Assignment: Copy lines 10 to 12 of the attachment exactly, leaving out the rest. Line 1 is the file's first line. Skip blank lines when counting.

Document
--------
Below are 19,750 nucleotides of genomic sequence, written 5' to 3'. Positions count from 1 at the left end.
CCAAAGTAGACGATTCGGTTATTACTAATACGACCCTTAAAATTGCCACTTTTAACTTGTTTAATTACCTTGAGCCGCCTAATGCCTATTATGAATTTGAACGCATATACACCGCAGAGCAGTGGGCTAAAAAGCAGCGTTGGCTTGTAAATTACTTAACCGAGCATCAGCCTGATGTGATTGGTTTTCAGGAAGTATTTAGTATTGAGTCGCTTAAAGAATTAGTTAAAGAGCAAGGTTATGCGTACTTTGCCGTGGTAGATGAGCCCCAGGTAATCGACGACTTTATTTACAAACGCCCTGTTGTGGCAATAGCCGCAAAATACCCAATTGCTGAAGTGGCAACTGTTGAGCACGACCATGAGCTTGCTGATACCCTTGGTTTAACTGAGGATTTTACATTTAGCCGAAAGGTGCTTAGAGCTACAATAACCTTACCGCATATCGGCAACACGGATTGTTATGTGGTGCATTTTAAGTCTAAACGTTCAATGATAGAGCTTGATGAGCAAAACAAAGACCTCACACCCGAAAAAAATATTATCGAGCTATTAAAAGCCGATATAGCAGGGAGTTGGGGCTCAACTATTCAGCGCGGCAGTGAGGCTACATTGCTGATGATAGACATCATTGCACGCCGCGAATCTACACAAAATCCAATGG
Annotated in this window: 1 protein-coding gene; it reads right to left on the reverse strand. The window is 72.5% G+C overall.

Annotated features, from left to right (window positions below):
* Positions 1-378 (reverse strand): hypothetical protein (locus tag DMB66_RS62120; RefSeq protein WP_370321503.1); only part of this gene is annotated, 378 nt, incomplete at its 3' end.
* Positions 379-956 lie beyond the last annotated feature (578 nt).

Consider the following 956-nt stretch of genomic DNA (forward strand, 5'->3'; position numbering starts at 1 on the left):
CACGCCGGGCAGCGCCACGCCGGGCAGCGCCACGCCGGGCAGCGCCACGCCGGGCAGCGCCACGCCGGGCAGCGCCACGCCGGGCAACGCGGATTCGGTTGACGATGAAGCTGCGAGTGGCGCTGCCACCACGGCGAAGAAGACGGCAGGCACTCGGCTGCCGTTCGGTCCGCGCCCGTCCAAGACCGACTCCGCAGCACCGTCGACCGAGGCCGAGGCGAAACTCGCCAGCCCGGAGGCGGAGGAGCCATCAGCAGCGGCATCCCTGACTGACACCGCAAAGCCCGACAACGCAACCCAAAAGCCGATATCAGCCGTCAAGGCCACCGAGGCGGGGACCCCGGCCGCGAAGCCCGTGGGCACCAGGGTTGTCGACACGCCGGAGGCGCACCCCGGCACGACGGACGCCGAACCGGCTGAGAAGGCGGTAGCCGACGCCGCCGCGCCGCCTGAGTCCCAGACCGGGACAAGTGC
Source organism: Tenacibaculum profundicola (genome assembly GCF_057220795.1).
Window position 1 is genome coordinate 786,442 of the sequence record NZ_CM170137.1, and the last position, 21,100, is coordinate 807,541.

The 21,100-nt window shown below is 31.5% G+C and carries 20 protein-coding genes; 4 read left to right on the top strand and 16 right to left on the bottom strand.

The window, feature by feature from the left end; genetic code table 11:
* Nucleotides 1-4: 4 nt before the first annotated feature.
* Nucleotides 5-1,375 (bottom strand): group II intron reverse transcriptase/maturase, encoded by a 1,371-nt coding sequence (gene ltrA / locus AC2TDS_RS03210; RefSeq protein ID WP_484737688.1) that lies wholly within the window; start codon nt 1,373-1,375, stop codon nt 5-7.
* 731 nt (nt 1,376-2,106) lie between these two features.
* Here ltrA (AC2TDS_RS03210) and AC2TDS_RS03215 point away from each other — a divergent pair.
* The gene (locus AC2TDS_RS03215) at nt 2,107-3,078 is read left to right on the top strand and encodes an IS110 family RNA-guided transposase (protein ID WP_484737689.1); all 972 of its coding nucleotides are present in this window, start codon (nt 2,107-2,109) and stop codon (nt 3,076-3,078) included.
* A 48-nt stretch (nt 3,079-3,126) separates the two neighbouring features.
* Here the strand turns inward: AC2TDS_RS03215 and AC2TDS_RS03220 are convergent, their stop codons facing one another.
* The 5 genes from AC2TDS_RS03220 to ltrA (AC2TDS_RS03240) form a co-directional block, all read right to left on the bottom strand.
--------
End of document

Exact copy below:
Window position 1 is genome coordinate 786,442 of the sequence record NZ_CM170137.1, and the last position, 21,100, is coordinate 807,541.

The 21,100-nt window shown below is 31.5% G+C and carries 20 protein-coding genes; 4 read left to right on the top strand and 16 right to left on the bottom strand.

The window, feature by feature from the left end; genetic code table 11: